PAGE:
Cytologic screening (Papanicolaou or Pap test) represents one of the most successful screening efforts of modern medicine. The death rates due to cervical cancer have substantially improved in adequately screened populations. As compared to the days when a yearly Pap test was done, the introduction of HPV testing along with a Pap test (co-testing) has revolutionized cervical cancer screening. This combination testing has led to less frequent testing, while maintaining the benefits of finding cancer or pre-cancer with similar—or often better—success. One additional benefit of the newer guidelines that incorporate co-testing (testing both Pap test and HPV) is fewer unnecessary treatments for mild Pap test abnormalities that have a very low likelihood of progressing to cancer. Such can lead to unnecessary patient anxiety, excessive medical costs, and potential problems with cervical stenosis (scarring of the cervix) and future pregnancy complications (related to early delivery and/or early rupture of membranes).

Recommendations for cervical cancer screening

National societies agree on the following recommendations:

  • Cervical cancer screening should begin at age 21 years regardless of sexual history.
  • For women aged 21 to 29 years, screening is recommended every 3 years with only a Pap test (no HPV test).
  • For women 30 years and older, co-testing with Pap and HPV should be done every 5 years or Pap test alone every 3 years
  • Routine Pap testing should be discontinued (stopped) in women who have had a total hysterectomy for benign conditions and who have no history of CIN (cervical intraepithelial neoplasia) grade 2 or higher.
  • Cervical cancer screening can be discontinued at age 65 in women who have 2 consecutive normal co-test results or 3 consecutive normal Pap test results in the past 10 years, with the most recent normal test performed in the past 5 years.
  • For women adequately treated for cervical intraepithelial neoplasia (CIN) grade 2 or higher, they will need to continue screening for 20 years, even if it takes them past the age of 65.

The above recommendations do NOT apply to women who have HIV, are immunocompromised (have a weak immune system), have a history of DES in utero exposure, and have not been adequately screened.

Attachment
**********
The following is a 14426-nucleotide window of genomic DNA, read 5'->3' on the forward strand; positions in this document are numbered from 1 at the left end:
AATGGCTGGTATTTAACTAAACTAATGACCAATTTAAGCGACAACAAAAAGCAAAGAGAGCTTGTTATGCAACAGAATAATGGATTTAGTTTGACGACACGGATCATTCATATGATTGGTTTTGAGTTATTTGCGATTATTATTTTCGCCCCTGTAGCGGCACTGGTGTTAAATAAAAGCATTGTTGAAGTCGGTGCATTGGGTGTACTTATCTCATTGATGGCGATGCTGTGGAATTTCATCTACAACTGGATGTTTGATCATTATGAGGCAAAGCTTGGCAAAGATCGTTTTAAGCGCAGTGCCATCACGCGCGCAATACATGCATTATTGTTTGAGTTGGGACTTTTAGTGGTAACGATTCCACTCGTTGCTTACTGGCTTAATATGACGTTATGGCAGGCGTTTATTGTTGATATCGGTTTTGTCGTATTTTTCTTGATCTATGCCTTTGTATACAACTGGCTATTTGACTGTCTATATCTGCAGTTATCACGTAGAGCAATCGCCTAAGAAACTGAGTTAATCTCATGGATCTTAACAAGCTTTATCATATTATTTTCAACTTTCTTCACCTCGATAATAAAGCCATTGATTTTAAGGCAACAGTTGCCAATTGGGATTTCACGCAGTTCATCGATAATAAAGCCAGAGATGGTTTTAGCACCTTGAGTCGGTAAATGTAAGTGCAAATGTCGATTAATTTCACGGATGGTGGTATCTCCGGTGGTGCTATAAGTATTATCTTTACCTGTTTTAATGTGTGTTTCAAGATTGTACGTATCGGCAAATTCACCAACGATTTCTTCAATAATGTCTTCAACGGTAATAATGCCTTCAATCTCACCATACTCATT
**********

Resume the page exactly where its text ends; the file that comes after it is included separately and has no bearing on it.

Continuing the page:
It is important to remember that a diagnostic Pap test may be done earlier if a woman is having new problems, such as unusual bleeding.

Also, women being followed for an abnormal Pap test or who have been treated for an abnormal Pap test will have a different scheduled follow-up than what is noted above.

Are routine pelvic exams necessary?

There is no consensus from national experts and medical societies about whether a woman needs a pelvic exam on the years that she is not due for cervical cancer screening. Some medical societies leave it up to the doctor and patient to decide whether a pelvic exam should be done, while other societies discourage a pelvic exam due to patient discomfort, and the potential for unnecessary follow-up for harmless findings. Unfortunately, a pelvic exam has never been shown to prevent cancer, especially for cancers that women worry about the most, such as ovarian cancer.

Young women age 25 and under who have engaged in sexual activity are recommended to have an annual (once yearly) screening test for chlamydia.


© 1995-2016 The Cleveland Clinic Foundation. All rights reserved.

This information is provided by the Cleveland Clinic and is not intended to replace the medical advice of your doctor or health care provider. Please consult your health care provider for advice about a specific medical condition. This document was last reviewed on: 9/5/2014…#5641